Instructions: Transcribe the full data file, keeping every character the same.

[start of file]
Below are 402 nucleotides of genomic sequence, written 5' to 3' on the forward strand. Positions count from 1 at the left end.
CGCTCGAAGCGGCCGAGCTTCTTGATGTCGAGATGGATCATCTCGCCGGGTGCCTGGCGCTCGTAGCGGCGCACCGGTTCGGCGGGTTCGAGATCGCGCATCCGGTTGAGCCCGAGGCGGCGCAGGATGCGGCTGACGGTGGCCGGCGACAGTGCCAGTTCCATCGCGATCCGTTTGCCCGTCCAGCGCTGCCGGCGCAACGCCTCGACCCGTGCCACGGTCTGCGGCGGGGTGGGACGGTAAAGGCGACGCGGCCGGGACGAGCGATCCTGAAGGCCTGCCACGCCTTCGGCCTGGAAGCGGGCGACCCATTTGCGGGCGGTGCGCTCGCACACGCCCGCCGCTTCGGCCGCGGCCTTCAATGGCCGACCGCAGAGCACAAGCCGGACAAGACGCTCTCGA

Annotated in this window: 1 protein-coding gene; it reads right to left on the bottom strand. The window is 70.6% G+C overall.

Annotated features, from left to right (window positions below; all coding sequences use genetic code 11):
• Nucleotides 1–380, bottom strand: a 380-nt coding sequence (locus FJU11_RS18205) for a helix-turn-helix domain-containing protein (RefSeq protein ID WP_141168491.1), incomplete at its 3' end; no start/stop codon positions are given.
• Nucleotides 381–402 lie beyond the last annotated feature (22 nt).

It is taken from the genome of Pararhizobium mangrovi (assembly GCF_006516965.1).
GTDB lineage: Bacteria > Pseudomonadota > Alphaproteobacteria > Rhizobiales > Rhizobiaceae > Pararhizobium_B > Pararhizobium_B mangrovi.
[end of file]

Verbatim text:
Below are 402 nucleotides of genomic sequence, written 5' to 3' on the forward strand. Positions count from 1 at the left end.
CGCTCGAAGCGGCCGAGCTTCTTGATGTCGAGATGGATCATCTCGCCGGGTGCCTGGCGCTCGTAGCGGCGCACCGGTTCGGCGGGTTCGAGATCGCGCATCCGGTTGAGCCCGAGGCGGCGCAGGATGCGGCTGACGGTGGCCGGCGACAGTGCCAGTTCCATCGCGATCCGTTTGCCCGTCCAGCGCTGCCGGCGCAACGCCTCGACCCGTGCCACGGTCTGCGGCGGGGTGGGACGGTAAAGGCGACGCGGCCGGGACGAGCGATCCTGAAGGCCTGCCACGCCTTCGGCCTGGAAGCGGGCGACCCATTTGCGGGCGGTGCGCTCGCACACGCCCGCCGCTTCGGCCGCGGCCTTCAATGGCCGACCGCAGAGCACAAGCCGGACAAGACGCTCTCGA

Annotated in this window: 1 protein-coding gene; it reads right to left on the bottom strand. The window is 70.6% G+C overall.

Annotated features, from left to right (window positions below; all coding sequences use genetic code 11):
• Nucleotides 1–380, bottom strand: a 380-nt coding sequence (locus FJU11_RS18205) for a helix-turn-helix domain-containing protein (RefSeq protein ID WP_141168491.1), incomplete at its 3' end; no start/stop codon positions are given.
• Nucleotides 381–402 lie beyond the last annotated feature (22 nt).

It is taken from the genome of Pararhizobium mangrovi (assembly GCF_006516965.1).
GTDB lineage: Bacteria > Pseudomonadota > Alphaproteobacteria > Rhizobiales > Rhizobiaceae > Pararhizobium_B > Pararhizobium_B mangrovi.